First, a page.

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Friday, November 14, 2014

#31 – “Labor Unions Raise Wages and the Standard of Living”


The Foundation for Economic Education (FEE) is proud to partner with Young America’s Foundation (YAF) to produce “Clichés of Progressivism,” a series of insightful commentaries covering topics of free enterprise, income inequality, and limited government. See the index of the published chapters here.

#31 – “Labor Unions Raise Wages and the Standard of Living”

(Editor’s Note: This essay, with minor updates, was first published in the 1962 book, “Cliches of Socialism.” Prior to serving as president of the Foundation for Economic Education from 1992 to 1997, the late Hans F. Sennholz was chairman of the department of economics at Grove City College in Pennsylvania from 1956 to 1992. A noted economist and teacher of the “Austrian” school, he earned his PhD under the tutelage of Ludwig von Mises. Read more about him here.)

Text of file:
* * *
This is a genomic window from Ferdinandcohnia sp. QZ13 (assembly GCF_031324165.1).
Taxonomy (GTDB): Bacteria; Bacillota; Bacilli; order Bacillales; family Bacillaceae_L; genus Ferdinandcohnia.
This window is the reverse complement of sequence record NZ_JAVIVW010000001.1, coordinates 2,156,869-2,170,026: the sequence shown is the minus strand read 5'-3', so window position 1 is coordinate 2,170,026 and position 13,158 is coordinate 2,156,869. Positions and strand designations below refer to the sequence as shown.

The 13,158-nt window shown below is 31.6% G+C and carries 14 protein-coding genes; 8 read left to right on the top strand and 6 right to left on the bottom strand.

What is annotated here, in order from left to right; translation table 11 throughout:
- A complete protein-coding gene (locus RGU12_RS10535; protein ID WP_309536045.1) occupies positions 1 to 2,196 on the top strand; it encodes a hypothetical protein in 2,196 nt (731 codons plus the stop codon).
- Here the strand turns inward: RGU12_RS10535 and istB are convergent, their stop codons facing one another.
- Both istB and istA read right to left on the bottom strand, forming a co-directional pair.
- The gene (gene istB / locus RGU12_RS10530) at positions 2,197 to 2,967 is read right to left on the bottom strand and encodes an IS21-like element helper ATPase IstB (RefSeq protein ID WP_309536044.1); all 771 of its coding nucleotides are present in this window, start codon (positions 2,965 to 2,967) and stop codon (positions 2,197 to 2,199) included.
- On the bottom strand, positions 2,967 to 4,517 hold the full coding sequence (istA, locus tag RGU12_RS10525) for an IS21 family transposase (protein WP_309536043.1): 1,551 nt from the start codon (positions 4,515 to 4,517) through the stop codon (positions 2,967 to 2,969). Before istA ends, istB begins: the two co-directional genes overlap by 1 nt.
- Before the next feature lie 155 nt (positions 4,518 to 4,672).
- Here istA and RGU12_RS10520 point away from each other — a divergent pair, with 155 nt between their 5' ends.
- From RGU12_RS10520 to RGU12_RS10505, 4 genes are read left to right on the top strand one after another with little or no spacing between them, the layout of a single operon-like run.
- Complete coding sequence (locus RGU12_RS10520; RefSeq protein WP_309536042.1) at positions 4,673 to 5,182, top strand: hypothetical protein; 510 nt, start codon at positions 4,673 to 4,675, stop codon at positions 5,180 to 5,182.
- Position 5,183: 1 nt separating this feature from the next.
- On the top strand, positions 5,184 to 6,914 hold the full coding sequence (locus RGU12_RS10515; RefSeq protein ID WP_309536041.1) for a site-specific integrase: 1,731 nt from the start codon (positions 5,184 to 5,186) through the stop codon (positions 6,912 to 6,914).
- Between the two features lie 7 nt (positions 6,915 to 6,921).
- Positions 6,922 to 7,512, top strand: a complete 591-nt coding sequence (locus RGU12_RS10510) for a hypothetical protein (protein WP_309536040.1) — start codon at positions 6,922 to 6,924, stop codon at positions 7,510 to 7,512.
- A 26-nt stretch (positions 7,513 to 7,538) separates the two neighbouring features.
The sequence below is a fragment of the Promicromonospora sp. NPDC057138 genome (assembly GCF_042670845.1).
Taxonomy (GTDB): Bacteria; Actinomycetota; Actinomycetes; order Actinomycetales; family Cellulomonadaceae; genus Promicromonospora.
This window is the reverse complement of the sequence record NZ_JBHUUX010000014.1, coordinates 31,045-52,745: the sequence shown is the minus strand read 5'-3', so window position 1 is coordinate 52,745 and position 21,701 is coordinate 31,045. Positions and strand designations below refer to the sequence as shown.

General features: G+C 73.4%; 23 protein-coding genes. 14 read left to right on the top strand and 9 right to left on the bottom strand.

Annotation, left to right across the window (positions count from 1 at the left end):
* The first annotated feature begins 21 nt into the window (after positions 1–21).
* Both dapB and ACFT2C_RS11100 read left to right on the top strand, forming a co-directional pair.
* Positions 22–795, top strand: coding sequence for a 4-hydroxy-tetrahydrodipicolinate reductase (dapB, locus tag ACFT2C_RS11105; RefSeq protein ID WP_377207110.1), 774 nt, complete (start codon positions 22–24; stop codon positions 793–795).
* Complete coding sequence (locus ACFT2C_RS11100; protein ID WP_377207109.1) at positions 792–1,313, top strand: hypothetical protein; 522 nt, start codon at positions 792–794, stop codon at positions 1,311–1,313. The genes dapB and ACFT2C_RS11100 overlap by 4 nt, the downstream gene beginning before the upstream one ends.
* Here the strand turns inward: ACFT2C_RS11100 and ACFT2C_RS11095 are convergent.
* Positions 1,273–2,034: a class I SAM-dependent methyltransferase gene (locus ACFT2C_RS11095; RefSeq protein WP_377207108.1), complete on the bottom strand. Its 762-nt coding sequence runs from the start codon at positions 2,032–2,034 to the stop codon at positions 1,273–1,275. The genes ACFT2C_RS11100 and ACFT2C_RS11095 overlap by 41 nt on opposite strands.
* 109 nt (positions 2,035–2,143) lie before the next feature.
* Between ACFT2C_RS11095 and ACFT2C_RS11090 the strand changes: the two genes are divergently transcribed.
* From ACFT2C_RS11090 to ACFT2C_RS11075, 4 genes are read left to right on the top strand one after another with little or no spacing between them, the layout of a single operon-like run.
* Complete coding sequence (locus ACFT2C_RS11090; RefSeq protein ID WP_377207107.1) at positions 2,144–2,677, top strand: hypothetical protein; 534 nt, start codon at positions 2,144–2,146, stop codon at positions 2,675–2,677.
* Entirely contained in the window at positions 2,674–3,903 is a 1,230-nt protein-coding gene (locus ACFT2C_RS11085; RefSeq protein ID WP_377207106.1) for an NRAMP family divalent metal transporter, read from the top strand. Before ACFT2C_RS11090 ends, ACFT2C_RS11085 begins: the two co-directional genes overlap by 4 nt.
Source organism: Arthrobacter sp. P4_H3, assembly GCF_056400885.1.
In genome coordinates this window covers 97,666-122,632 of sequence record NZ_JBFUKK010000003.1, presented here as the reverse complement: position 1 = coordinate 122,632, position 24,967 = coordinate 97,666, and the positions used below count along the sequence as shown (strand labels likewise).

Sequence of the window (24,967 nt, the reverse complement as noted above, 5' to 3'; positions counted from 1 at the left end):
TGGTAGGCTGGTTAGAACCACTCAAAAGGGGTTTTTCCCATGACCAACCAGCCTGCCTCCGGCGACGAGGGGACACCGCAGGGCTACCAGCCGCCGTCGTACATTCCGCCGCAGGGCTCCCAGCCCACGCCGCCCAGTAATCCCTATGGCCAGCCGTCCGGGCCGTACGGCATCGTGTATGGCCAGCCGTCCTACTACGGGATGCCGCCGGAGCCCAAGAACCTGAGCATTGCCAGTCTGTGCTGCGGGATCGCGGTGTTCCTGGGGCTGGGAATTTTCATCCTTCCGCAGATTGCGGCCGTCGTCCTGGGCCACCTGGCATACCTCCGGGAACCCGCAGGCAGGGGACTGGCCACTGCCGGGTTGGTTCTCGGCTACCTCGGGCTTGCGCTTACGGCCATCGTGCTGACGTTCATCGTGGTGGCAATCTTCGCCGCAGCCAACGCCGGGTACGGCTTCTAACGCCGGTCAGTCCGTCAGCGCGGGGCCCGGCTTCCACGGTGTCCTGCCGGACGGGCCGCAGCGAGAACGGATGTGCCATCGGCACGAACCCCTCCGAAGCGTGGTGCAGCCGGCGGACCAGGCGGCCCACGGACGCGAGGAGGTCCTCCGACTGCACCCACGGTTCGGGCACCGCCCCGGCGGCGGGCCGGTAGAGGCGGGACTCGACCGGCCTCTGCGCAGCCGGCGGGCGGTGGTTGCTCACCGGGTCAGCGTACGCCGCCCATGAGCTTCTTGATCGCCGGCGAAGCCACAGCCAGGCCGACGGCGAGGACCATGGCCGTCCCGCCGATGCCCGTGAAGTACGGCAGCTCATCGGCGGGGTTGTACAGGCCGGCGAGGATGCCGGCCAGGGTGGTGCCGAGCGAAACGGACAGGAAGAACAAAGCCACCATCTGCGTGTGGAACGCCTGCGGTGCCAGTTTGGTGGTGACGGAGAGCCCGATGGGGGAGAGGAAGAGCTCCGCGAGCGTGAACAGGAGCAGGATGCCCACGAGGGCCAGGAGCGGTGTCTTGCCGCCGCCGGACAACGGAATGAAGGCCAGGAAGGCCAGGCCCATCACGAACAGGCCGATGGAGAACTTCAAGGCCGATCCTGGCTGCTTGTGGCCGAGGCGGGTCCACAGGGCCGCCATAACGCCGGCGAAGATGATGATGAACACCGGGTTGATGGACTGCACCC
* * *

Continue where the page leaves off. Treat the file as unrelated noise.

To believe that labor unions actually improve the lot of working people is to suggest that the capitalist economy fails to provide fair wages and decent working conditions. It is to imply that a free economy does not work satisfactorily unless it is “fortified” by union activity and government intervention.

The truth is that the unhampered market society allocates to every member the undiminished fruits of his labor. It does so in all ages and societies where individual freedom and private property are safeguarded. (The process works faster and more efficiently in our high-tech, information age with a labor force more mobile than ever before but it worked in previous times too, so long as individuals were free to accept or reject the offers of employers, or to leave one employer and work either for another or for himself–Editor.)

The reason your great-grandfather earned $5 a week for 60 hours of labor must be sought in his low productivity, not in the absence of labor unions. The $5 he earned constituted full and fair payment for his productive efforts—a voluntary contract he likely entered into because it represented his best opportunity. The economic principles of the free market, the competition among employers, a man’s mobility and freedom of choice, assured him full wages under the given production conditions.

Wages were low and working conditions primitive because labor productivity was low, machines and tools were relatively primitive, technology and production methods were crude when compared with today’s. If, for any reason, our productivity were to sink back to that of our forebears, our wages, too, would decline to their levels and our work week would lengthen again no matter what the activities of labor unions or the decrees of government.